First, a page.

Automation and the Future of Work: Assessing the Role of Labor Flexibility (Joint with Michele Fornino). Forthcoming, Review of Economic Dynamics.
Abstract: We study the economic incentives for automation when labor and machines are perfect substitutes. Labor may still be employed in production, even when it is a costlier input than robots on a productivity-adjusted basis. This occurs if firms face uninsurable idiosyncratic risk, adjusting the stock of machines is costly, and workers can be hired and fired quickly enough. Even though labor survives, jobs become less stable, as workers are hired in short-lived bursts to cope with shocks. We calibrate a general equilibrium, multi-industry version of our model to match data on robot adoption in US manufacturing sectors, and use it to compute the employment and labor share consequences of progress in automation technology. A fall in the relative price of robots leads to relatively few jobs losses, while reductions in adjustment costs, or improvements in relative robot productivity, can be far more disruptive. The model-implied semi-elasticity of aggregate employment to robot penetration ranges between 0.01% and 0.1%, depending on the underlying source of increased robot adoption. Adding reduced-form hiring and firing costs to our benchmark model reveals that the scare of automation is justified when regulations impose substantial rigidity on employment relations.
Employment Protection and the Direction of Technology Adoption (Joint with Martina Uccioli)
Abstract: We study the impact of employment protection legislation (EPL) on firms’ innovation choices, through an event-study analysis of several labor market reforms occurring in Europe over 2000-2016. Data on firms’ technology adoption from the Community Innovation Survey reveal that substantial drops in EPL for temporary workers prompt a reallocation of innovation efforts towards the introduction of new products, away from process innovation aimed at cutting labor costs. Among innovative firms, the share of product innovators increases by 15% of the pre-reform value (10pp in absolute terms), while the share of firms specializing in process innovation falls by 35% (also 10pp).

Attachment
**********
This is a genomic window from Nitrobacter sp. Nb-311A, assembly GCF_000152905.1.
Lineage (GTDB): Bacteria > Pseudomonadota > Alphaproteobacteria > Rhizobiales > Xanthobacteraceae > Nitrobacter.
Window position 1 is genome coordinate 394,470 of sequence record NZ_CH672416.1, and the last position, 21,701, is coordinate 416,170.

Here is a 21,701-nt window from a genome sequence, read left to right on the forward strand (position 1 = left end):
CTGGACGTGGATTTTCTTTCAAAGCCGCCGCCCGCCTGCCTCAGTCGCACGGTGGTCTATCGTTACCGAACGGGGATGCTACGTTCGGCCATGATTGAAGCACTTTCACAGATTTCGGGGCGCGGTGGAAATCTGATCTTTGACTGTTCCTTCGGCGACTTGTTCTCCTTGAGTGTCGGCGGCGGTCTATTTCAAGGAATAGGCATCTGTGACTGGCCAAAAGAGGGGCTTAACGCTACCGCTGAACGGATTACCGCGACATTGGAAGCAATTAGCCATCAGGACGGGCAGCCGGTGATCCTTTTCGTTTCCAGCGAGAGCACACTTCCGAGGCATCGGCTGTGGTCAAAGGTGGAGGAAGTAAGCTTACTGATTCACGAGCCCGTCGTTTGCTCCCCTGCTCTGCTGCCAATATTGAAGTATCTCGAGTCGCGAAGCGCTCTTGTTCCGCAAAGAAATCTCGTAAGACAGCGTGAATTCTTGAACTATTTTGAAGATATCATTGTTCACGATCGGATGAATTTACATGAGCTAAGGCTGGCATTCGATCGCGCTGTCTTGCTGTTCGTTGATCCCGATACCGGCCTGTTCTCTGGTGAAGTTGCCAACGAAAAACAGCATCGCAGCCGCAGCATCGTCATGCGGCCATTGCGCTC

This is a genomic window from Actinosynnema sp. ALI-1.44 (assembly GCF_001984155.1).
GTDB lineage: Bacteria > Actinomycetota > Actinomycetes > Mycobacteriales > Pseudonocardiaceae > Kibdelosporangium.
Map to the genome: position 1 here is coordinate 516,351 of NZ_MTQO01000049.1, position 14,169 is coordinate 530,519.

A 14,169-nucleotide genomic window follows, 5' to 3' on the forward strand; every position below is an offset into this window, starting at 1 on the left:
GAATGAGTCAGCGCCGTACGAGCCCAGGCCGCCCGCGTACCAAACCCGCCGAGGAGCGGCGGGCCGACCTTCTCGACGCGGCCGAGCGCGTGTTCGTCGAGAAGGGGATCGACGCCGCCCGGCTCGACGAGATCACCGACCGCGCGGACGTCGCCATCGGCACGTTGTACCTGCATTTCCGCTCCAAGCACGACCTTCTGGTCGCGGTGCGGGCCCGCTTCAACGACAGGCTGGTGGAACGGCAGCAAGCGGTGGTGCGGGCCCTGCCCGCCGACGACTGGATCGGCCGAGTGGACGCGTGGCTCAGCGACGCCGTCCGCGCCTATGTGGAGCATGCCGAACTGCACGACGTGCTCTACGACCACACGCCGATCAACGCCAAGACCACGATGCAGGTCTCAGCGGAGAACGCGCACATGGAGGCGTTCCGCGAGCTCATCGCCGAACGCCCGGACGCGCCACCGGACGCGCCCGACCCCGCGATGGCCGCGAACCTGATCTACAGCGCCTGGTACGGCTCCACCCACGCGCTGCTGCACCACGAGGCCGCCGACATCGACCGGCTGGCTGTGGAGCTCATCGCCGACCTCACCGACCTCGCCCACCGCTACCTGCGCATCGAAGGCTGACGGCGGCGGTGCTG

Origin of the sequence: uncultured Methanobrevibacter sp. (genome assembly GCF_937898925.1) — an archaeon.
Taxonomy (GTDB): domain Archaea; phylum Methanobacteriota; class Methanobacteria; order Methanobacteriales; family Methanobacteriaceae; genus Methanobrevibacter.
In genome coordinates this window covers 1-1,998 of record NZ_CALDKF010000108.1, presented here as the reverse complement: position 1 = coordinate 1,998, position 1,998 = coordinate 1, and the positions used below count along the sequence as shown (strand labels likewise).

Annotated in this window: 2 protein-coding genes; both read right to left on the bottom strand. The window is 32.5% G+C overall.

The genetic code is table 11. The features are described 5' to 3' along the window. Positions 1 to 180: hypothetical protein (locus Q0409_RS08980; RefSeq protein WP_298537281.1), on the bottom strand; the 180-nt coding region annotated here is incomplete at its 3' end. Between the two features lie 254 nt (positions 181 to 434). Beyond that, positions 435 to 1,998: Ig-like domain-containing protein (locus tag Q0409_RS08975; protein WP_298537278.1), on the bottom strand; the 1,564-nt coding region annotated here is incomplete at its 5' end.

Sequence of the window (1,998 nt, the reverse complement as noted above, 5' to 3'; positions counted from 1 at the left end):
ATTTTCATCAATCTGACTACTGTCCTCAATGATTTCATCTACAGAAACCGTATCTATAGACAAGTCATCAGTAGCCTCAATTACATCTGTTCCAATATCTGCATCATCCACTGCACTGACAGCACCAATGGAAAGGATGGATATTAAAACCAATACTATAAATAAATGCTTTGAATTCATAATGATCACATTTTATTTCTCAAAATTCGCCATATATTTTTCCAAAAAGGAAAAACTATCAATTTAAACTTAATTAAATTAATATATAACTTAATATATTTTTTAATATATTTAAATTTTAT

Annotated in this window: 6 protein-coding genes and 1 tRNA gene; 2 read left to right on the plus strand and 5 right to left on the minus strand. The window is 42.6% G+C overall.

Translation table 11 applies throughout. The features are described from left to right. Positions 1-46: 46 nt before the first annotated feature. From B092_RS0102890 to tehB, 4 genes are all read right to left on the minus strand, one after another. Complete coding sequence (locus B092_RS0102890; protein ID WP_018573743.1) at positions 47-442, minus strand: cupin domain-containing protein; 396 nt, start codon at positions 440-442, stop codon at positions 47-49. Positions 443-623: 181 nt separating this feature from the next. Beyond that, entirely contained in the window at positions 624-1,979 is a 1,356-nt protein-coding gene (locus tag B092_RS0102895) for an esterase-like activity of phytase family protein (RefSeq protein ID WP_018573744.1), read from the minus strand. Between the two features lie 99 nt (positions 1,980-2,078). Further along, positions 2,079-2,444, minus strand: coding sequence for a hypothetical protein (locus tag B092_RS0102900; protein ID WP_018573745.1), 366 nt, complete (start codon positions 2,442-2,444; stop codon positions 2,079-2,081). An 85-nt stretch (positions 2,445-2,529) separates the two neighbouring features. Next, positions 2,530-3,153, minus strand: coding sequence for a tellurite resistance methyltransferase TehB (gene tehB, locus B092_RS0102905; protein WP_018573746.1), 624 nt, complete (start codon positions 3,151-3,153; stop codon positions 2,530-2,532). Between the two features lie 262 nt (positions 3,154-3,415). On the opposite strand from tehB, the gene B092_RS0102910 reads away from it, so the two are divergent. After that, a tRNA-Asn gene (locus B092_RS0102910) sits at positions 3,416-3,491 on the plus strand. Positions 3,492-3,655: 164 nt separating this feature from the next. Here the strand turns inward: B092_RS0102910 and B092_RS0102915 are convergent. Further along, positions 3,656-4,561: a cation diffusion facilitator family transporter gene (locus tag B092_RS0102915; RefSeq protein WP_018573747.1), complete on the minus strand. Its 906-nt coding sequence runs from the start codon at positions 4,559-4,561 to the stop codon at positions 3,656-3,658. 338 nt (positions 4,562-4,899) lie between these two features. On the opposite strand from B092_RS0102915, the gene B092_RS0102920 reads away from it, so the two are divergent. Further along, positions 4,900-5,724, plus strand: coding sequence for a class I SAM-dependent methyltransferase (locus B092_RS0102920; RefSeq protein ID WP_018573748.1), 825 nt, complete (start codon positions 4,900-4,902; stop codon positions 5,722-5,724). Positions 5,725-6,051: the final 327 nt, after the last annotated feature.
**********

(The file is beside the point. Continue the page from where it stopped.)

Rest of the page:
Does the US Tax Code Favor Automation? (joint with Daron Acemoglu and Pascual Restrepo). Published in Brookings Papers on Economic Activity, Spring 2020.
Abstract: We argue that the US tax system is biased against labor and in favor of capital and has become more so in recent years. As a consequence, it has promoted levels of automation beyond what is socially desirable. Moving from the US tax system in the 2010s to optimal taxation of capital and labor would raise employment by 4.02 percent and the labor share by 0.78 percentage point and restore the optimal level of automation. If moving to optimal taxes is infeasible, more modest reforms can still increase employment by 1.14– 1.96 percent, but in this case it is also beneficial to impose an additional automation tax to reduce the equilibrium level of automation. This is because marginal automated tasks do not bring much productivity gains but displace workers, reducing employment below its socially optimal level. We additionally show that reducing labor taxes or combining lower capital taxes with automation taxes can increase employment much more than the uniform reductions in capital taxes enacted between 2000 and 2018.
Research in Progress
Competing for Inventors, May 2021
Abstract: Inventors are a scarce resource, whose skill sets can apply to R&D in disparate product markets. Motivatedby this observation, I explore the impact of product market competition on the allocation of inventors, and its implications for growth. First, I delineate the boundaries of “inventor markets,” employing Compustat data and inventors flows assembled fromUSPTOPatentsView data to group NAICS sectors that employ the same inventors. Second, I analyze the relation between 4-digit NAICS sectors market concentration and the share of inventors employed in R&D projects relevant to these sectors. Two facts emerge from my preliminary analysis. First, the last thirty years saw a sizable increase in concentration of scientists across both patent (CPC) classes and their 4-digit sector of application. Second, over the period 1997-2012, increases in sector-level concentration are positively correlated with the share of inventors’ markets captured by each sector.